Does "Beeswax" mark the death of mumblecore?

Let's hope so, because Andrew Bujalski's surprising and totally grown-up new movie deserves some better label

By Andrew O'Hehir

Executive Editor

Published August 6, 2009 10:06AM (EDT)

The Cinema Guild

Tilly Hatcher in "Beeswax."

"Mumblecore" has had a short and unhappy life as a film genre, and it's time to shoot it in the head. I'm 100 percent certain that critics J. Hoberman and Dennis Lim, two of the smartest writers in the business, didn't mean the term to be belittling or pejorative when they simultaneously launched it into media circulation two summers ago. Yes, in-the-know cineastes, I am aware that the term predates Lim and Hoberman as an indie-industry inside joke. According to legend, it was coined by sound engineer Eric Masunaga at the 2005 South by Southwest Film Festival, both the mecca and the primordial swamp of mumblecore movies.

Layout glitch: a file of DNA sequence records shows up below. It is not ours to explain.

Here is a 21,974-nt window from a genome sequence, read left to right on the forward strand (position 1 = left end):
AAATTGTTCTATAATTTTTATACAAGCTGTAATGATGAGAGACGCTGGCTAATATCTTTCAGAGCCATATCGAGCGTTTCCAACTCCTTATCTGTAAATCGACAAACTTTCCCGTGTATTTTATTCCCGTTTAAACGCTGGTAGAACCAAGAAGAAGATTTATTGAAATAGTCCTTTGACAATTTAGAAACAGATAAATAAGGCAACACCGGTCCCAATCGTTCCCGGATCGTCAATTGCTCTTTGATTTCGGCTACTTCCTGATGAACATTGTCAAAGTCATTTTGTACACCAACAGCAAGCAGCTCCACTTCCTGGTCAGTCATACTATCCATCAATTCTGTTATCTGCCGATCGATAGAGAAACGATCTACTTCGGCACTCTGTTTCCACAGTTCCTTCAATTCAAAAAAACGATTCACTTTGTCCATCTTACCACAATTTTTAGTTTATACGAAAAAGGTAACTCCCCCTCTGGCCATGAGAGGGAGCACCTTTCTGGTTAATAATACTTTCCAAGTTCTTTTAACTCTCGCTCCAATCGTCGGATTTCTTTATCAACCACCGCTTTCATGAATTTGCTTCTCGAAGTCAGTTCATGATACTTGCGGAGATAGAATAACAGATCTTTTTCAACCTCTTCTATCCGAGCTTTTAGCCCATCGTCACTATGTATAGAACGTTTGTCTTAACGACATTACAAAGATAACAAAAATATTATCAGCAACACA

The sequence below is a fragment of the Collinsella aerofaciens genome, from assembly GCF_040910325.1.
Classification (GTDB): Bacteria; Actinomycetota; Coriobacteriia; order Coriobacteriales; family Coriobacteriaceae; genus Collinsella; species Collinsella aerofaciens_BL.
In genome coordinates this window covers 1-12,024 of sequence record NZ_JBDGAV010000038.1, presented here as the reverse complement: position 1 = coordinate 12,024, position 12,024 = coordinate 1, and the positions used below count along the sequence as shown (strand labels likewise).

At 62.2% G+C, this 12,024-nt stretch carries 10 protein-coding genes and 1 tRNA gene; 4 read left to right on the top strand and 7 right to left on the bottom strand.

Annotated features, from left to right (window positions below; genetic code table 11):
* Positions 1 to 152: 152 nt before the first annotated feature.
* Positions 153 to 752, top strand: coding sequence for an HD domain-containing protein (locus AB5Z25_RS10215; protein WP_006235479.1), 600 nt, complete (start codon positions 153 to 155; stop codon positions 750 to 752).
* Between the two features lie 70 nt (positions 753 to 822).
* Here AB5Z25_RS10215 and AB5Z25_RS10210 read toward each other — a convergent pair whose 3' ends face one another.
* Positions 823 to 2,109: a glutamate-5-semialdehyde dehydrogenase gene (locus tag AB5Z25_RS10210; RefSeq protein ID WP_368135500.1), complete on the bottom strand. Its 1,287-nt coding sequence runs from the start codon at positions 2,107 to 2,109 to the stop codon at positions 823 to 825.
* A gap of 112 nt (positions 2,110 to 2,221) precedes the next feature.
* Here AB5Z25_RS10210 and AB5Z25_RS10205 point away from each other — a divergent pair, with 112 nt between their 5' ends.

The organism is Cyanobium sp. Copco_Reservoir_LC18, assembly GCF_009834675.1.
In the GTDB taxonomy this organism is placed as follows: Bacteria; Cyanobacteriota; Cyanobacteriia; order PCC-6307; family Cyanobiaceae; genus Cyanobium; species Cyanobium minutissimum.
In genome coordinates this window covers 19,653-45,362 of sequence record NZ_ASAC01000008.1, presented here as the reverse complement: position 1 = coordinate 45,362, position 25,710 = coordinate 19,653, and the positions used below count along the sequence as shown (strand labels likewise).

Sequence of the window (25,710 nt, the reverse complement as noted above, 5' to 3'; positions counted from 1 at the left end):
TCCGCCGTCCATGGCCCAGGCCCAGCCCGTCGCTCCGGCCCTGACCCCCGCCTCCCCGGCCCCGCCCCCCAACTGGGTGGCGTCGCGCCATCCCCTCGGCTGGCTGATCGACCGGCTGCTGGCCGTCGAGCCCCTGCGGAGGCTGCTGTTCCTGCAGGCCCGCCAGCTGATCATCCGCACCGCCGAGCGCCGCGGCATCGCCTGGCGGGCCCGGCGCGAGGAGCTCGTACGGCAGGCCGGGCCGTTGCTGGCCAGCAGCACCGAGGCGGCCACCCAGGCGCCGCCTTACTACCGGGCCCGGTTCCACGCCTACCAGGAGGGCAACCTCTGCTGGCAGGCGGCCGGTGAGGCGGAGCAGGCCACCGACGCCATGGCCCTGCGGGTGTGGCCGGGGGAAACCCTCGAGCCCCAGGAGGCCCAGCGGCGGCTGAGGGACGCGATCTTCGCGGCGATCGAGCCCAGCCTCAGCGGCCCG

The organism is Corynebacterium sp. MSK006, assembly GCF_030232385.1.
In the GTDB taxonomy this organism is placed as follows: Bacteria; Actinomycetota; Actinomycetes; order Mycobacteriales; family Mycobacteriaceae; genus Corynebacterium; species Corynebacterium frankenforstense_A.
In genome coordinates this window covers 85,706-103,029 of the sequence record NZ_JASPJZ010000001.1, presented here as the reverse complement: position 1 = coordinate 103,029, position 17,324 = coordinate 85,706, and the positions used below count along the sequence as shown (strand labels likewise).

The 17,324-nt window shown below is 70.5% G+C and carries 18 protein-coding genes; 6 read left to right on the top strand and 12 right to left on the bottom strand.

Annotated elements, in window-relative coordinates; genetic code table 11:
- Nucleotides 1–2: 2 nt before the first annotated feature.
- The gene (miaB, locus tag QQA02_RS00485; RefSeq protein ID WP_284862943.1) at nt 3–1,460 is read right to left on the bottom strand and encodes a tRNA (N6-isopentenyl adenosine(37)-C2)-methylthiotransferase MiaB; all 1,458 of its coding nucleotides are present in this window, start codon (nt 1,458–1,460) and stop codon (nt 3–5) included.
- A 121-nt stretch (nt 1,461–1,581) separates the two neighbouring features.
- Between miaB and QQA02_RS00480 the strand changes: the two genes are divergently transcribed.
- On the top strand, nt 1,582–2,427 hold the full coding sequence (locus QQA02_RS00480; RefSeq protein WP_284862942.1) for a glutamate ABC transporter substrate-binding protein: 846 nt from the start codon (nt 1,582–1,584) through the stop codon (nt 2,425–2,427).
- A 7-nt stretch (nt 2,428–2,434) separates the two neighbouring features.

But mumblecore almost immediately came to signify aimless, semi-improvised films about low-affect, self-absorbed, post-collegiate white people. (I actually can't think of more than one or, max, two movies that meet all those conditions, but never mind.) More important, it became an excuse for people over 35, exhausted by the demands of our media culture, to congratulate themselves for ignoring low-budget independent films made by and about younger people. If I try to sell you on Andrew Bujalski's strangely seductive and beautifully constructed new film "Beeswax" by discussing it as mumblecore, I'm only poisoning the water. I might as well close the deal by saying that it stars Orly Taitz and contains high-fructose corn syrup and artificial food dye. (Just to be clear: Kidding.)